How can AI help address the challenges of drug resistance in infectious diseases?

Drug resistance is a phenomenon of how our body elements react to the intended effect of an external drug—infectious diseases keep learning from the way they impact and how the receiver responds.

The ideal approach is to use an AI model to understand the interaction between external influences and internal learning. When it comes to infectious diseases, AI has the potential to be a game-changer in the battle against antibiotic resistance. Finally, when selecting antibiotic therapy for infections, data from local antibiotic stewardship programs are critical to ensuring that these bacteria are treated quickly and effectively.

What strategies can be employed to ensure the transparency of AI algorithms in healthcare decision-making?

The whole research world is governed by global patenting and respects the protection of ownership, so a similar model has to be built for the healthcare industry to create a neutral, non-biased, ethical system that keeps mankind at the centre. Transparency in AI systems within healthcare is also pivotal in eliminating bias and ensuring equitable care. Clinicians require assurance that AI technologies are rigorously evaluated in their specific care settings and trained on diverse data sets that genuinely reflect their patient populations.

What are the key factors hindering the adoption of AI in pharmaceutical research and development?

Barriers to AI adoption in decision-making include – human social dynamics, restrictive regulations, creative work environments, lack of trust and transparency, dynamic business environments, loss of power and control and ethical considerations.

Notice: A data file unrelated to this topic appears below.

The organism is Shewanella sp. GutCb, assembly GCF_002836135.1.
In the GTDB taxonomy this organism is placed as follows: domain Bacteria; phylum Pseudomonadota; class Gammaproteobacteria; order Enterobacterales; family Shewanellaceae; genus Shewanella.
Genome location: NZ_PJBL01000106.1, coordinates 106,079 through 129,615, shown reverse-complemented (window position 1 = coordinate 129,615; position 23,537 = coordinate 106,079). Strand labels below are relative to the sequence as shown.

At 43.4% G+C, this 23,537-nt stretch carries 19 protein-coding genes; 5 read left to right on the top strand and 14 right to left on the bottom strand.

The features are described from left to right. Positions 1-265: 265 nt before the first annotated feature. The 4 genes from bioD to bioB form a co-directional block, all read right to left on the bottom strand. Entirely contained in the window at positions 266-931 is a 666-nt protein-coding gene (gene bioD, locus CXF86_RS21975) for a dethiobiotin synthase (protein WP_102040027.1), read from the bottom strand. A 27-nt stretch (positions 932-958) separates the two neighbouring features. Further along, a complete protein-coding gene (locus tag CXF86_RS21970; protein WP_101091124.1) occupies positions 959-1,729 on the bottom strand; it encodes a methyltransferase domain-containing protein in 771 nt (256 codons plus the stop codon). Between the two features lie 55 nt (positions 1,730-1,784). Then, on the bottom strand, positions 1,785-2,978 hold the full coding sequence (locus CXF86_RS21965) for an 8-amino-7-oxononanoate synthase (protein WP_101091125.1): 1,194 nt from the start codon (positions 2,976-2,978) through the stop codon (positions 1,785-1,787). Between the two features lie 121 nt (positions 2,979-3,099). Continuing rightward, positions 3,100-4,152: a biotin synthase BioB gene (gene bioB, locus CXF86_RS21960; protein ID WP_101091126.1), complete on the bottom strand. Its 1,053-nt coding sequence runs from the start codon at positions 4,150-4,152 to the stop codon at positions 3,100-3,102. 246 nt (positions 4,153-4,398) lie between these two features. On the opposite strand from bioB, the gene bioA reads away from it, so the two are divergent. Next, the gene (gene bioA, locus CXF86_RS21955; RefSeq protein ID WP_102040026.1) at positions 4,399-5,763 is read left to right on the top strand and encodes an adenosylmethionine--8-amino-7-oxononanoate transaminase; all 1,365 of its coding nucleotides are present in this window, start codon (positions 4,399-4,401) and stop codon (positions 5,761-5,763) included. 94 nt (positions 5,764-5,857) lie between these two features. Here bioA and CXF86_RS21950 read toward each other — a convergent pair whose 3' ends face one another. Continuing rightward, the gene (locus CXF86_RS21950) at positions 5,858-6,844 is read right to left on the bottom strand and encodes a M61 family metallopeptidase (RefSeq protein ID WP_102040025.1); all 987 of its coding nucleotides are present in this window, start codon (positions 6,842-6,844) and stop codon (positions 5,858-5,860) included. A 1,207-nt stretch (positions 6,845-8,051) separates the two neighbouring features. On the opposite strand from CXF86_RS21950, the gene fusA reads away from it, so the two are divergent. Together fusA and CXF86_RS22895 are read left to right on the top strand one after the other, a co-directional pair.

Are AI and robotics together transforming the healthcare space?

Robots have been used in medicine for more than 30 years. They range from simple laboratory robots to highly complex surgical robots that can either aid a human surgeon or execute operations themselves. In addition to surgery, they are used in hospitals and labs for repetitive tasks, rehabilitation, physical therapy, and supporting those with long-term conditions. Robots have the potential to revolutionise end-of-life care, helping people to remain independent for longer and reducing the need for hospitalisation and care homes. AI combined with the advancements in humanoid design enables robots to go even further and have ‘conversations’ and other social interactions with people to keep ageing minds sharp.

Summary

AI systems will not replace human clinicians on a large scale but will augment their efforts to care for patients. Healthcare is one of the most critical sectors in the broader landscape of big data because of its fundamental role in a productive, thriving society. AI in healthcare can enhance preventive care and quality of life and produce more accurate diagnoses and treatment plans, leading to better patient outcomes. AI can also predict and track the spread of infectious diseases by analysing data from government, healthcare, and other sources. As a result, AI can play a crucial role in global public health as a tool for combating epidemics and pandemics.